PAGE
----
AirMagnet Puts Net Analysis on Bigger Screen

But laptop protocol analyzer lacks mobility of handheld model.

AirMagnet Laptop Version 2.0, AirMagnet Inc.s follow-on to its very useful handheld wireless network protocol analyzer, is a good step toward a well-rounded product roster that will be of greatest use to IT departments that want a larger view of their data.

AirMagnet Laptop, which uses Version 2.0 of AirMagnets namesake software, doesnt set new standards in wireless network management, but it will help the company round out its product portfolio. IT managers who like the AirMagnet handheld for its easy portability and concise screen displays will enjoy seeing the bigger wireless network picture on a laptop.

However, eWeek Labs considers the AirMagnet handheld version to be a superior platform for almost all wireless network trouble-shooting. Nearly every feature offered in the Version 2.0 software that shipped with AirMagnet Laptop earlier this month is also available in the handheld version, which is based on Hewlett-Packard Co.s iPaq.

Like its handheld sibling, AirMagnet Laptop comes in at the high end of the price chart. Most basic protocol analyzers, even wireless ones, can be had for around $1,000. In contrast, AirMagnet Laptop starts at $3,495, including a Cisco Systems Inc. Aironet wireless card. This price scheme is left over from the days when customers paid a premium for wireless access and should fall to more reasonable levels.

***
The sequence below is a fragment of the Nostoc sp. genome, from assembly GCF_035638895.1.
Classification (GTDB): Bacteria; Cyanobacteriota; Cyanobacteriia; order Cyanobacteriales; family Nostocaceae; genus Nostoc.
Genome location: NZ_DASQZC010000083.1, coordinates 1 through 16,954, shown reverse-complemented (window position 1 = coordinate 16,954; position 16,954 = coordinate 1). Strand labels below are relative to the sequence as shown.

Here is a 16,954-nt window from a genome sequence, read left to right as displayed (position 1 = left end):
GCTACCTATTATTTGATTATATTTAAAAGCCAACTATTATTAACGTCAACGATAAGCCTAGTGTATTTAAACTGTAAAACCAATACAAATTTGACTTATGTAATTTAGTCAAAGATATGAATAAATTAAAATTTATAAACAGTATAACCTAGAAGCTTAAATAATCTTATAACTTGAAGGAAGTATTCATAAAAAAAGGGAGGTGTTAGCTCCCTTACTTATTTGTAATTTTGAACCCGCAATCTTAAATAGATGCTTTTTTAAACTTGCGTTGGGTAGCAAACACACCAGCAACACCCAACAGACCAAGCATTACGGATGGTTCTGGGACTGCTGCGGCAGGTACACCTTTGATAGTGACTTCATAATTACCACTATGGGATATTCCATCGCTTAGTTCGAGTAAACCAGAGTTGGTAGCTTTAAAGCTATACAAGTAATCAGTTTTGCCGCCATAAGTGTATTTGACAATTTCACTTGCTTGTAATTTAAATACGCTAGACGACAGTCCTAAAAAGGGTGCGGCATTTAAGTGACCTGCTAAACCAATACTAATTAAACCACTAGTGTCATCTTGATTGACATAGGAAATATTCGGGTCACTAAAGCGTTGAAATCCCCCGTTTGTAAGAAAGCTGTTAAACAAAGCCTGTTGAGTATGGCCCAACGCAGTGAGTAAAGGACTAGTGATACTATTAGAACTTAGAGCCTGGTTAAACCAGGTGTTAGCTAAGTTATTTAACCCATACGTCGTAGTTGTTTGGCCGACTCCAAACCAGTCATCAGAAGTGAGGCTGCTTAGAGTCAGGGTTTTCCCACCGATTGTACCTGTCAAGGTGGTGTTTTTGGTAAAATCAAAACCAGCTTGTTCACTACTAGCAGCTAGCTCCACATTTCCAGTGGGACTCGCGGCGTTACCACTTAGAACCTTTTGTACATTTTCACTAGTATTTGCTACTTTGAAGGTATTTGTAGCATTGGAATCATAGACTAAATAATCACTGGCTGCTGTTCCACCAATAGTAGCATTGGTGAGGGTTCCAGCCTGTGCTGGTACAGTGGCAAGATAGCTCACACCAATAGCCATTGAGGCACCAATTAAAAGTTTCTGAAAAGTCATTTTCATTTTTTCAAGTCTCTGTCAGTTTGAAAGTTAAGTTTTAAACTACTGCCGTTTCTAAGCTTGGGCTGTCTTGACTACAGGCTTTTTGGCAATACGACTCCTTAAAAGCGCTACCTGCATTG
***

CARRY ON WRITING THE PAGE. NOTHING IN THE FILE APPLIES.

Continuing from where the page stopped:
AirMagnet Laptop should be most handy where an established access point is used by frequently changing end users. For example, having AirMagnet Laptop nearby to help resolve connection problems would likely be invaluable when a conference room plays host to numerous salespeople who are constantly coming and going.

AirMagnet Laptop is less suited to site surveys or hunting for rogue access points. The device can perform these tasks, but any IT manager who has wandered around holding an open laptop knows both the hazards (bumping into people or dropping the laptop) and the indignity of using a full PC to snoop for stray signals.

This version of AirMagnet wont support 802.11a until December, company officials said. Competing products from Network Instruments LLC already provide 802.11b and 802.11a analysis only on a laptop platform. Protocol analyzer company Network Associates Inc. provides a handheld version, but it supports only 802.11b.

Senior Analyst Cameron Sturdevant is at